Understanding Stir-Fry Cook Times = SUCCESS!

When it comes to a quick, filling, and tasty way to pull a meal together, there’s no better method than doing a stir-fry. This is an especially smart approach to meal-making during the hotter weather. And besides being quick and filling, it’s a great way to take advantage of those healthy and delicious garden ripened vegetables.

But for a successful outcome, it’s important to understand cook times of your various ingredients. Some vegetables take longer to cook in the stir-fry process than others. With this fact in mind, here’s a breakdown of which veggies are fast cooking and which are slow.

You might want to keep this handy reference in your Cook’n Recipe Organizer. I’ve put it into a chapter titled “Cook’n HOW-TOs.”


  • Spinach
  • Green onions
  • Nappa cabbage
  • Snow peas
  • Leafy greens
  • Zucchini
  • Corn
  • Water chestnuts


  • Onions
  • Sweet peppers
  • Mushrooms
  • Asparagus
  • Bok choy
  • Carrots
  • Celery
  • Garlic
  • Edamame

LONG COOKING (more than 5 minutes):

  • Hard squash
  • Green or yellow beans
  • Broccoli
  • Broccoli rabe
  • Cauliflower
  • Hard cabbage varieties—green or purple

Finally, a few savvy stir-fry tips: Once the heat is on, things move quickly, so plan ahead by prepping your veggies ahead of time and having your liquids measured before you start.

I refrigerate my diced and sliced veggies in water in individual cups with lids—for up to 2 days. This way I can put a stir-fry together in no time flat. This is a great way to “clean out the fridge” and deal with leftovers as well. (And I use the water the veggies were sitting in as a soup base later on.)

When prepping, slice everything for maximum surface area. The goal is to expose as much surface area as possible. Whenever you can, slice your vegetables thinly and on a sharp diagonal. All your aromatics (garlic, ginger, lemon grass, and green onions) should be finely chopped. And if including meat, always slice it against the grain to increase tenderness. The thing to remember with your slicing: the greater surface, the more contact with the heat your ingredients will have and that increases their flavor.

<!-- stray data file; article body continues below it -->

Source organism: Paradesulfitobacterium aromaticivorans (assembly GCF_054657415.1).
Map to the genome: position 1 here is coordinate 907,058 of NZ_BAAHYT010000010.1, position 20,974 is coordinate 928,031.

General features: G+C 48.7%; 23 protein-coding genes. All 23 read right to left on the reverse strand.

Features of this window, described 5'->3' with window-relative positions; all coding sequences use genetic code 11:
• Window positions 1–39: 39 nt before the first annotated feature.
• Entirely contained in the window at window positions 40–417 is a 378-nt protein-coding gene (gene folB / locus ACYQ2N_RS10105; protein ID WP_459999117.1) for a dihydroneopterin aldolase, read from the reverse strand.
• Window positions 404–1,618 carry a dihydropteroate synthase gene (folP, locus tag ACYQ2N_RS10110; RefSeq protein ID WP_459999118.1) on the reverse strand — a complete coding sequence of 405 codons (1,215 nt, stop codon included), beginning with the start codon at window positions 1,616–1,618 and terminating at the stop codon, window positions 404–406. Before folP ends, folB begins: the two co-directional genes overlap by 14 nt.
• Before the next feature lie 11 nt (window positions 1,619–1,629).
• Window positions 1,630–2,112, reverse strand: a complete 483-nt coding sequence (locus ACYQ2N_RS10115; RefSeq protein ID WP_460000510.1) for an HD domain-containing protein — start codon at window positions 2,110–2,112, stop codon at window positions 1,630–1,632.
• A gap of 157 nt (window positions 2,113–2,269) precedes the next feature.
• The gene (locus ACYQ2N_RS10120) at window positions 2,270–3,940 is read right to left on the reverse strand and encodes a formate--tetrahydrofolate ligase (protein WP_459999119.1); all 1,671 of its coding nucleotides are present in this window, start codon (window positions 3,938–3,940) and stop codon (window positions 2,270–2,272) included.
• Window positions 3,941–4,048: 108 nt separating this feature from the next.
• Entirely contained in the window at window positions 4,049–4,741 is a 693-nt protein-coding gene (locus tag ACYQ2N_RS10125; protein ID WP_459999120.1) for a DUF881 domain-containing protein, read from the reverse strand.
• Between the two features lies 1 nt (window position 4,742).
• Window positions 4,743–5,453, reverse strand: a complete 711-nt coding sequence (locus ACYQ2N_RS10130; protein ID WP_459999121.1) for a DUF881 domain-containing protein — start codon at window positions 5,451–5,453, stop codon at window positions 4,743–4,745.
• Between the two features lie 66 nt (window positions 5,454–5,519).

Regarding cooking, there’s one exception to using high heat, and that’s with your aromatics. Cook them first, at a lower heat. If added to a wok or pan on high heat, they will burn quickly and taint the flavor of the stir-fry. Aromatics are only used to flavor the oil, so be careful with them. Heat the oil over medium heat and cook them slow on low heat. This gentle technique protects their delicate oils and ensures they’ll add to, rather than detract from the overall taste of the dish. Make sure to spoon them out of the pan before increasing the heat. (They can be added again at the end if desired.)

Stir the veggies often and be ready to thicken your fry sauce quickly as well. Then just prior to serving over a bed of noodles or rice, add a fresh element (herbs, sprouts, or fresh citrus wedges). This fresh touch makes a big difference in not just overall taste, but presentation as well.

One last thought and a traditional recipe for practice: Don’t eliminate the possibility of a stir-fry meal just because you don’t have a wok. Cast iron pans are more than suitable for this meal-making approach!

Ginger Chicken Stir-Fry with Greens

4 baby bok choy
3 skinless, boneless chicken breasts
1/2 cup teriyaki sauce
3 tablespoons cornstarch
1 teaspoon greated, fresh ginger
1 cup garlic
1 tablespoon olive oil
1 cup chicken broth preferably low-sodium
4 cups lightly packed (or 3½ cups shredded fresh kale, collards, or Swiss chard)

1. SLICE baby bok choy in half lengthwise.
2. Cut chicken into bite-size strips.
3. In a bowl, stir teriyaki with cornstarch until dissolved.
4. Add garlic and ginger.
5. HEAT oil in a large frying pan or wok over medium-high heat.
6. Add chicken and stir-fry until no longer pink, about 3 min.
7. Add broth, teriyaki mixture and bok choy (or other greens). Pan will be full, but greens wilt quickly.
8. Stir constantly until chicken is cooked through, 3 to 4 minutes.
9. Stir in spinach and serve over noodles or rice.

Recipe formatted with the Cook'n Recipe Software from DVO Enterprises.

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    Alice Osborne
    Weekly Newsletter Contributor since 2006
    Email the author! alice@dvo.com

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